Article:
Taleb al Saqqaf, a lawyer and the head of Human and Environment Observatory, an NGO involved in human rights issues, said "the amendments proposed indicate that the government recognises our role as NGOs and civil society, but we want the government to be committed to its obligations under the international instruments for human rights". While the International Covenant of Civil and Political Rights, which Jordan ratified in 2006, allows the "freedom of association with others", Mr al Saqqaf said setting up a society should not hinge on the government's approval.
"We do not want any interference in the way NGOs manage themselves so that we can be partners with the government to help in implementing public policy and projects that can support the development opportunities. The current law impedes our work because the government can interfere with our decisions and attend our meetings." Although the law became effective three months ago, NGOs said they had not been affected yet because they were given a one-year period to comply with its provisions.
With more than 3,500 organisations registered in Jordan, the government wanted the new legislation to administer the work of NGOs, which were governed by a 43-year-old law. Conservative members of parliament backed the government and pointed to the corruption that plagues many civil society institutions. But speculation was rife that the government was merely looking to extend its control over the Islamic charitable organisation, the financial arm of the Muslim Brotherhood and the wealthiest charity organisation in the country with funds of about US$77 million (Dh283m). The charity run 56 orphanages, 50 schools, two hospitals and 13 health centres.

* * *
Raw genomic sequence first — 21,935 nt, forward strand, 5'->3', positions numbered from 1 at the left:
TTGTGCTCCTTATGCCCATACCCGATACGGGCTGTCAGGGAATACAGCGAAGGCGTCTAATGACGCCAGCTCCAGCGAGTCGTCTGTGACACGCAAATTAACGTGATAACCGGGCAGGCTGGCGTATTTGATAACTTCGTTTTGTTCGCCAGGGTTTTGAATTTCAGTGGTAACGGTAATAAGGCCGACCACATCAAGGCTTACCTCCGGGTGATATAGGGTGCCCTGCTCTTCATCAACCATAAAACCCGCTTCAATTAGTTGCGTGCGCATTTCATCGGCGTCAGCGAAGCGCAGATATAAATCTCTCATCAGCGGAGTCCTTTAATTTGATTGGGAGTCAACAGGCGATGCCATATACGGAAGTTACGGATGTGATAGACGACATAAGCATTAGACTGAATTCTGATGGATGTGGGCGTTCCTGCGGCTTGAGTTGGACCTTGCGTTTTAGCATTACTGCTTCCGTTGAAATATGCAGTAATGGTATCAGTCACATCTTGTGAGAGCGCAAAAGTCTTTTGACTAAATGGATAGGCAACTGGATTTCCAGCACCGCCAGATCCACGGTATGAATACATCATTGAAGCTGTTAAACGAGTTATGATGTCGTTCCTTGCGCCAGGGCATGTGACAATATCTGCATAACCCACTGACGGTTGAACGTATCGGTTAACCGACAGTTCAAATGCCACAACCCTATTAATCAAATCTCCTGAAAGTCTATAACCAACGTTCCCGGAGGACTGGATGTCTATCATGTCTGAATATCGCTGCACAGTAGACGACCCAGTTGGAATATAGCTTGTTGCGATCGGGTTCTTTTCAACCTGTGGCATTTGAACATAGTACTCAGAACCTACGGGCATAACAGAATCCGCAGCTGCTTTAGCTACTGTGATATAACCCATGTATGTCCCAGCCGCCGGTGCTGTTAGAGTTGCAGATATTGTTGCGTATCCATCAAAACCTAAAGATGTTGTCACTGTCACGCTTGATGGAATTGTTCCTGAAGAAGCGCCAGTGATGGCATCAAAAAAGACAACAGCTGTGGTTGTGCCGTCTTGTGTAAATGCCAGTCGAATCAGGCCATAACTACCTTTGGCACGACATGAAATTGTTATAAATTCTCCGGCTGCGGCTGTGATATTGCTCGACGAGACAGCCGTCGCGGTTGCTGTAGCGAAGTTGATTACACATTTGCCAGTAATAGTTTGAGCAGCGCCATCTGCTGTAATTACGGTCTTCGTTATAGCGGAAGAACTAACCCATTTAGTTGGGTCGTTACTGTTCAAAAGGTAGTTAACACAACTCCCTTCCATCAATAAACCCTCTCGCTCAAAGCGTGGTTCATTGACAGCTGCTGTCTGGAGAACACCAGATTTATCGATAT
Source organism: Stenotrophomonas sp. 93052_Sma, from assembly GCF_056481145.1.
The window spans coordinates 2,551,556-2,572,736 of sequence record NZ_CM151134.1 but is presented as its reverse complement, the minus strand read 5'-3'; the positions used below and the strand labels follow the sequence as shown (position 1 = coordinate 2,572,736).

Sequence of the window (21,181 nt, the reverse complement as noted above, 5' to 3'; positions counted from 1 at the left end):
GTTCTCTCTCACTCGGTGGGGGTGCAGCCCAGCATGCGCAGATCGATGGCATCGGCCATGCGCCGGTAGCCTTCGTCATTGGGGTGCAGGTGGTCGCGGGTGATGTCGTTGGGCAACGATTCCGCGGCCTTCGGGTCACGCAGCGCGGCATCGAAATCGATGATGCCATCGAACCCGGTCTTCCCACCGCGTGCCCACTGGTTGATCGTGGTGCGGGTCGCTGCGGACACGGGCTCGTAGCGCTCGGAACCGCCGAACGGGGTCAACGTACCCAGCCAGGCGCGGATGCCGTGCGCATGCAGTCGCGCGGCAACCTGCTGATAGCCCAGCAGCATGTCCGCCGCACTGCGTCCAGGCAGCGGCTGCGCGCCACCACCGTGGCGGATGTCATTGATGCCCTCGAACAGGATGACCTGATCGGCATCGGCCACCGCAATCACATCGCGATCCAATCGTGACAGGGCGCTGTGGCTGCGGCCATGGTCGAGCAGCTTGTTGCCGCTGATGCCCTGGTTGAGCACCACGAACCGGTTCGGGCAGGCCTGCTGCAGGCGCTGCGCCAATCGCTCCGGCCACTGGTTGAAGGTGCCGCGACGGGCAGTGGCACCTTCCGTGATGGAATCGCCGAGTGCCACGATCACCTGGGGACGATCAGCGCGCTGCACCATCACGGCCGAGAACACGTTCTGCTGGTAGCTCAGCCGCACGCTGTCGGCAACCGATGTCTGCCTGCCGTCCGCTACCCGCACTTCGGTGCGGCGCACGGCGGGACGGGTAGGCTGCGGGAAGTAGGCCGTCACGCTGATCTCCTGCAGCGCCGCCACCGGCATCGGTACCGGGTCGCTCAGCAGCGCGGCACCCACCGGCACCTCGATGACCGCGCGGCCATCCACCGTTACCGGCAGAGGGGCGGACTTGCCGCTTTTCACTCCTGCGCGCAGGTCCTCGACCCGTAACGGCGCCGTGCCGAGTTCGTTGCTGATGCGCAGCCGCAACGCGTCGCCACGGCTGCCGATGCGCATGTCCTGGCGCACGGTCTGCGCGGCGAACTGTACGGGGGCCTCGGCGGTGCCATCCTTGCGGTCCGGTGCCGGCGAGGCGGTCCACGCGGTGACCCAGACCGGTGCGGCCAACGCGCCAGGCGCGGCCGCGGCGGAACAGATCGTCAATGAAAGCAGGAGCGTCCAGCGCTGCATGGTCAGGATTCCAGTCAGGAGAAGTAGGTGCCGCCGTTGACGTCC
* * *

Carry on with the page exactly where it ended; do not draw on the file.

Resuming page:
"We want the government to eliminate restrictions so that we can ease the suffering of the orphans and the poor," said Lafi Qubaa, the secretary general of the organisation. "May God inspire the government so that it will do the right thing." Before the societies law was passed, Human Rights Watch urged the government to withdraw the draft because it violated the international human rights standards. The rights group said the measures target US- and EU-financed domestic human rights NGOs as well as foreign branches of international human rights and humanitarian NGOs and think tanks. Both groups are among the most critical of Jordanian government policies.
So far, the government's proposed amendments are drawing guarded praise. "We felt we were targeted by the law because our reports criticised the violations of human rights, administrative detentions and torture in prisons," said Hani Dahleh, director of the Arab Organisation for Human Rights, which receives funding from the EU and the UN. "The 1966 societies law, despite our reservations, was better than the new one.
"The government wanted to restrict the funding, but it appears that what is being proposed now will make things slightly better." @Email:firstname.lastname@example.org